In any argument, it can be hard to tell who is wrong and who is right. Except when you’re one of the involved parties, that is—because you’re definitely right. Right?
It turns out, you might not be!
Humans find it difficult to know when they’re in the wrong, and it’s even harder for them to back down from a position once they’ve taken it. The ability to do so is called “intellectual humility,” according to Vox writer Brian Resnick, who interviewed a number of social scientists who are essentially studying what it takes to become humble. Intellectual humility is not the same thing as lacking confidence or being shy; it’s focused on curiosity:
It’s about entertaining the possibility that you may be wrong and being open to learning from the experience of others. Intellectual humility is about being actively curious about your blind spots. One illustration is in the ideal of the scientific method, where a scientist actively works against her own hypothesis, attempting to rule out any other alternative explanations for a phenomenon before settling on a conclusion. It’s about asking: What am I missing here?
There are benefits to being intellectually humble besides being the first person to end an argument. Folks with the ability to self-reflect and question are often better critical thinkers and are better able to tell real stories from “fake news.” It’s harder to make a fool of someone who questions everything, including what’s coming out of their own mouth.
We tend to think of truth as being some sort of measurable absolute, but the reality is that two people can experience the same thing completely differently—not just because of their experiences or background, but because of how their brain process information. Resnick gives the example of the Yanny/Laurel debate, or that horrible argument over The Dress. One thing can sound or look different from person to person:
Light enters our eyes, sound waves enter our ears, chemicals waft into our noses, and it’s up to our brains to make a guess about what it all is.
So, first off: Instead of assuming someone else doesn’t know what they’re talking about or is a straight up-liar, consider how your brains might simply process information differently.
Another interesting thing about how the brain works is that the more often we hear a lie, the more likely we are to consider it true (which explains a lot about the world right now). When you hear something repeated, it becomes easier to understand, and when something feels easy to understand, you consider it to be “reality.” It’s important to remember that just because something feels easy doesn’t mean it’s true.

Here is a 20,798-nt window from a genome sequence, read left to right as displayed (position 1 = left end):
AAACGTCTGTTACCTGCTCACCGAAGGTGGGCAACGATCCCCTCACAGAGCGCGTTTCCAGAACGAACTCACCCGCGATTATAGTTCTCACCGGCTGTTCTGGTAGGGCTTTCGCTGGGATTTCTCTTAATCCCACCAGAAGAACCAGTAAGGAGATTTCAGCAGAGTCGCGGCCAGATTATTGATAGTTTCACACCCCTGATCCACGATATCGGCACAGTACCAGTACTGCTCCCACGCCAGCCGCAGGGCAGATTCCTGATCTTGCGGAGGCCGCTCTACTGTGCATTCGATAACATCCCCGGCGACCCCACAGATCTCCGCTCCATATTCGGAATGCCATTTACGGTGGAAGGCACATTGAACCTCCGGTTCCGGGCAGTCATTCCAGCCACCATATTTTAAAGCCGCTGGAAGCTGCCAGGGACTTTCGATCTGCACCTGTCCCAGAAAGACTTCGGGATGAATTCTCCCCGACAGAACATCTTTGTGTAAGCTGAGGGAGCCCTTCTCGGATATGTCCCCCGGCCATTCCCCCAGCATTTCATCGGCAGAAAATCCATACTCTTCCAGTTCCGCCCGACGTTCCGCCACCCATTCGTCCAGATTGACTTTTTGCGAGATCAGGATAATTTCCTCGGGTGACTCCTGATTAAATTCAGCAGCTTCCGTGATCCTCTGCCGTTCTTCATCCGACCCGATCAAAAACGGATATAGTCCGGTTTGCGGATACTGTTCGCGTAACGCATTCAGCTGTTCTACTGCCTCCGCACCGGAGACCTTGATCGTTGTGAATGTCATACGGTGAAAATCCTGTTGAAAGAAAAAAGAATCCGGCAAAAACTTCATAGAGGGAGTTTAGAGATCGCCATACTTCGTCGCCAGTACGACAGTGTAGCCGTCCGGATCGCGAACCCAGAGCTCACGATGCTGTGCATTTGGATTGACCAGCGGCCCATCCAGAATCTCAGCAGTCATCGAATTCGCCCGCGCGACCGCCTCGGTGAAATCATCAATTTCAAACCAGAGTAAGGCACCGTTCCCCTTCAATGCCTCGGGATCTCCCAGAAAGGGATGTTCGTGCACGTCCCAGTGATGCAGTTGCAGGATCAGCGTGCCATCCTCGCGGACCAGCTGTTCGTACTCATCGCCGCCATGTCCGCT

Finally, your memories are unreliable. This is a difficult thing to grapple with, because our memories are what we construct our history and sense of self on. When those things get disrupted, it can be frightening. Fear generally leads to anger, and anger is never helpful in a fight. If two people can’t agree on what happened, it may be that both of them are telling the truth, just remembering it differently.
To avoid the destabilizing sensation of questioning everything you remember and believe, try adding intellectual humility into your life bit by bit. University of Connecticut philosophy professor Michael Lynch told Resnick that people need personal convictions, and it’s all a balancing act.
“The personal question, the existential question that faces you and I and every thinking human being, is, ‘How do you maintain an open mind toward others and yet, at the same time, keep your strong moral convictions?’” Lynch says. “That’s an issue for all of us.”
That means be open to reviewing your convictions, allow them room to grow and change, and question the flaws within them. And when you discover you were wrong, learn to admit it.
This is, of course, the hardest part. But if you’re willing to put in the work of seeing someone else’s point of view, why stop yourself? It’s hard to do, but there should be some solace in the fact that, according to Resnick, people don’t judge you as harshly as you might judge yourself:
As Adam Fetterman, a social psychologist at the University of Texas El Paso, has found in a few studies, wrongness admission isn’t usually judged harshly. “When we do see someone admit that they are wrong, the wrongness admitter is seen as more communal, more friendly,” he says. It’s almost never the case, in his studies, “that when you admit you’re wrong, people think you are less competent.”
Intellectual humility: the importance of knowing you might be wrong | Vox